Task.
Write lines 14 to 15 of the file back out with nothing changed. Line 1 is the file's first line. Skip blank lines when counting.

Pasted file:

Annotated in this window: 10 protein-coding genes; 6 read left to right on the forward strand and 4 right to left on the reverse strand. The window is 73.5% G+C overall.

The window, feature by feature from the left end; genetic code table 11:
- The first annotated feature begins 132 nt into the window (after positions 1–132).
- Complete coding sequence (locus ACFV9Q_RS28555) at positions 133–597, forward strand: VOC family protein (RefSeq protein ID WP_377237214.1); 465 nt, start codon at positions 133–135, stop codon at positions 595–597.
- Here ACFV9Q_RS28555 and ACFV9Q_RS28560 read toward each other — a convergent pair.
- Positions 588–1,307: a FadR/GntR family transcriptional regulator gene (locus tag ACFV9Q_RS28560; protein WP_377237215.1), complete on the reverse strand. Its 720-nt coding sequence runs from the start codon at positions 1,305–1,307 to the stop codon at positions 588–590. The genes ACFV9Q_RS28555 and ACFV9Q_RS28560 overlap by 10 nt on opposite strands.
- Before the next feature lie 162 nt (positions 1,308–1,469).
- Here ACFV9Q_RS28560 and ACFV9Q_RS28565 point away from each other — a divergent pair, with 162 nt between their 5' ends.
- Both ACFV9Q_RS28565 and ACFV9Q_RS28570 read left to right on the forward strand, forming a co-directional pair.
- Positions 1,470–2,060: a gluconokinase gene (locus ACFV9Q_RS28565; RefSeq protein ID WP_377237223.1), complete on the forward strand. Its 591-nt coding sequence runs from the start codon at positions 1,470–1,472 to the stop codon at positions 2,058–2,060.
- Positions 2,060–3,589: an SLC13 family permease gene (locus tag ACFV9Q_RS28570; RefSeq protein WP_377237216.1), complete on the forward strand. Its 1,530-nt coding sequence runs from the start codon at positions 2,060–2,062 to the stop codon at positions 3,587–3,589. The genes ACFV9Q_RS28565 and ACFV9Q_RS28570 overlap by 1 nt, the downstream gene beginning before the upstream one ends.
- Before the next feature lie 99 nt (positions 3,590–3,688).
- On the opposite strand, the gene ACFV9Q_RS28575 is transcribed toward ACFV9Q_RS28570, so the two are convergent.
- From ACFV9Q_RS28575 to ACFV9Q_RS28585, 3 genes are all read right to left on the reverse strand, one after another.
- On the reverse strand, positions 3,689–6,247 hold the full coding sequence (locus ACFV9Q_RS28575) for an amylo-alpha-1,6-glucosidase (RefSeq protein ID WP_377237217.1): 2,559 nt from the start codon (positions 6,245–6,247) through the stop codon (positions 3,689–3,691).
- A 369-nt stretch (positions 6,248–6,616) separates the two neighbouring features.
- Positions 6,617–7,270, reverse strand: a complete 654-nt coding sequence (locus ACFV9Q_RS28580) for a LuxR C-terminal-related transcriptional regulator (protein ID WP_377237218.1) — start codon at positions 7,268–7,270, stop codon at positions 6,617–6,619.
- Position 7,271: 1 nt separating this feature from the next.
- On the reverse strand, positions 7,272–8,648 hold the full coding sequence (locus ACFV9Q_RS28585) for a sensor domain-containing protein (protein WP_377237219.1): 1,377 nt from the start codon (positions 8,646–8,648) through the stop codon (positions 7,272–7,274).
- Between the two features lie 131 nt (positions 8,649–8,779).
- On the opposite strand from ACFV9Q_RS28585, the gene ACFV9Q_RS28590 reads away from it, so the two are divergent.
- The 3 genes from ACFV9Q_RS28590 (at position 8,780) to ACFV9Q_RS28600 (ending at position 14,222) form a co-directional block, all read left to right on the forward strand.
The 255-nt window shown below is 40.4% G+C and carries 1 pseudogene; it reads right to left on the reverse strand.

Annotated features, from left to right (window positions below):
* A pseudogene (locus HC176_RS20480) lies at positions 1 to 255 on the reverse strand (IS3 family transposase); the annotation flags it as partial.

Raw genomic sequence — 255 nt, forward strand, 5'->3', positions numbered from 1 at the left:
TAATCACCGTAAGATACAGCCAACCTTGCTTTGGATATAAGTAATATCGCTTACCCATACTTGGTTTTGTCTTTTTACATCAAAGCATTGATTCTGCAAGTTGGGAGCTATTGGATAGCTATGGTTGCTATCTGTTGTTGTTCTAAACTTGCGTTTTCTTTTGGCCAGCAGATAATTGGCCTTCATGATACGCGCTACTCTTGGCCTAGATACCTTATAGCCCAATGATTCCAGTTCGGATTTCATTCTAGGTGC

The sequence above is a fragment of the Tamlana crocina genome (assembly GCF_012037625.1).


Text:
- From ACFV9Q_RS28575 to ACFV9Q_RS28585, 3 genes are all read right to left on the reverse strand, one after another.
- On the reverse strand, positions 3,689–6,247 hold the full coding sequence (locus ACFV9Q_RS28575) for an amylo-alpha-1,6-glucosidase (RefSeq protein ID WP_377237217.1): 2,559 nt from the start codon (positions 6,245–6,247) through the stop codon (positions 3,689–3,691).